TALLAHASSEE, Fla. — The head of the state’s school safety commission said Florida’s “greatest vulnerability” is charter facilities, worried they’re dragging their feet on compliance with new standards.
This all happened during a House subcommittee meeting Tuesday morning. Lawmakers were getting an update on the implementation of a series of new laws— and finding some concerning areas.
“I can tell you where the biggest problem is, the greatest void is, the greatest vulnerability is — the charters,” Pinellas County Sheriff Bob Gualtieri, who chairs the Marjory Stoneman Douglas Public Safety Commission, said. “The charter schools are not where they need to be.”
Florida has more than 720 charter schools — with more than 380,000 students. They’re popular and are given leeway to operate outside of many of the regulations Florida requires for the rest of its public facilities.
Gualtieri told lawmakers that charters need to work on compliance with the state’s myriad safety standards that have popped up post-Parkland massacre in 2018. The biggest issue, Gualtieri said, is weak threat management and a reluctance of district superintendents to push for change.
“They are public schools,” the sheriff said. “They get public funding. There’s a rub between the traditional public schools and the charter schools about who is responsible for what. Ultimately — the districts are the ones that issue the charters. The districts are responsible.”
This year’s new public safety law might help, the sheriff said. It creates a standardized playbook for threat management for all districts, including their charters. Plus— the law has provisions requiring schools to better share student records. Those are two crucial safety elements, officials say.
A request for comment on the status of charter school compliance from Florida’s Department of Education wasn’t’ immediately returned.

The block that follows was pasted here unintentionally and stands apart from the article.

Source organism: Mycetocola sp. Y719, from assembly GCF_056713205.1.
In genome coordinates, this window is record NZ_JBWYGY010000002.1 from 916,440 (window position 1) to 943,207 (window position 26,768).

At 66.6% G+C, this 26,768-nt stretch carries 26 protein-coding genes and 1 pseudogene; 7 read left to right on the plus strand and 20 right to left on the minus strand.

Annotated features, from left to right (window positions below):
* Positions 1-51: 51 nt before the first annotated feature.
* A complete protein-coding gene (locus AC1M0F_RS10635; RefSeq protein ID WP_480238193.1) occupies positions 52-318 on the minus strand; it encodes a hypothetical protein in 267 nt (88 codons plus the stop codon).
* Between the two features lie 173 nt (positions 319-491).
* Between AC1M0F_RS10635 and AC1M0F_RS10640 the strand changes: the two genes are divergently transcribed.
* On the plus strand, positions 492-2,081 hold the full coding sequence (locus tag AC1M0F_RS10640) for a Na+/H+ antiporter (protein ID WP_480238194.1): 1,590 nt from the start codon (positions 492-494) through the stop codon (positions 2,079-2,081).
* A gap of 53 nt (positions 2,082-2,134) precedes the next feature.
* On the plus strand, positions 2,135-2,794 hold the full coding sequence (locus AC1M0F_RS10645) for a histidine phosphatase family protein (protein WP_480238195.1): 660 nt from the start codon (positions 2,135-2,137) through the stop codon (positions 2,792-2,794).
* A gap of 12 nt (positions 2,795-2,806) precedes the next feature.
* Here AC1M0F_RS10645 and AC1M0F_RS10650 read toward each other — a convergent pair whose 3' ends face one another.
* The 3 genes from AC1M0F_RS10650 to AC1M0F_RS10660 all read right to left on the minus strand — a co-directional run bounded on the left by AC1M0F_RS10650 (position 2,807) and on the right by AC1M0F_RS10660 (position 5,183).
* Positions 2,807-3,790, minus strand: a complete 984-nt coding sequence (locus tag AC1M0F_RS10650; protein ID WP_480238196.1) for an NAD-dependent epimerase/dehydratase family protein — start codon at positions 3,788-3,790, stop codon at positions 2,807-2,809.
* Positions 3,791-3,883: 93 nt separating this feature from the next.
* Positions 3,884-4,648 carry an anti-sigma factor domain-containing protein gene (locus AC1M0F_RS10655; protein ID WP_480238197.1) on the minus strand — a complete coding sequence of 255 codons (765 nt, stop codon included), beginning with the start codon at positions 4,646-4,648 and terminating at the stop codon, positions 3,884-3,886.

“The message that I received today was a call to action,” Rep. Dana Trabulsy (R-Fort Pierce) said. “That we’re not done. We’re never going to be done.”
Trabulsy chairs the subcommittee. While didn’t commit to any action on charters in the coming lawmaking session, she also didn’t rule it out.
“I trust Sheriff Gualtieri,” the Republican said. “I understand he’s put so much work and effort into this. I would like to personally dig in and see what the charter schools are or are not doing before I weigh in on that.”
Instead, Trabulsy wanted to see private schools better list their attributes and safety requirements for prospective students. It comes after Florida opened up its voucher program to everyone earlier this year.
Outside of that — no mega omnibus school safety bills appear to be on the horizon for next year. Thought that can always change as January draws near.
One other concern lawmakers had— 911 calls getting directed to the right call center. At the moment, cities and counties often have overlapping efforts. It means a person may call 911, explain the situation, get transferred, and have to do it all over again. That wastes precious time, but officials said Tuesday there was no easy fix.